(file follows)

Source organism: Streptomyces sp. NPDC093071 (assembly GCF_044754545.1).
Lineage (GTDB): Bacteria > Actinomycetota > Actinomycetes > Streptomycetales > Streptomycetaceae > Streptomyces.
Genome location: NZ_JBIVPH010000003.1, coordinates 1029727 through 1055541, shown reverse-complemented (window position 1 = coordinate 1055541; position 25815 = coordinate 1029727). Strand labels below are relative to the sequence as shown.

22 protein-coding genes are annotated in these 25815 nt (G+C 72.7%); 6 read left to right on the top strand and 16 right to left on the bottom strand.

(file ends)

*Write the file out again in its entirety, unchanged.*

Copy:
Source organism: Streptomyces sp. NPDC093071 (assembly GCF_044754545.1).
Lineage (GTDB): Bacteria > Actinomycetota > Actinomycetes > Streptomycetales > Streptomycetaceae > Streptomyces.
Genome location: NZ_JBIVPH010000003.1, coordinates 1029727 through 1055541, shown reverse-complemented (window position 1 = coordinate 1055541; position 25815 = coordinate 1029727). Strand labels below are relative to the sequence as shown.

22 protein-coding genes are annotated in these 25815 nt (G+C 72.7%); 6 read left to right on the top strand and 16 right to left on the bottom strand.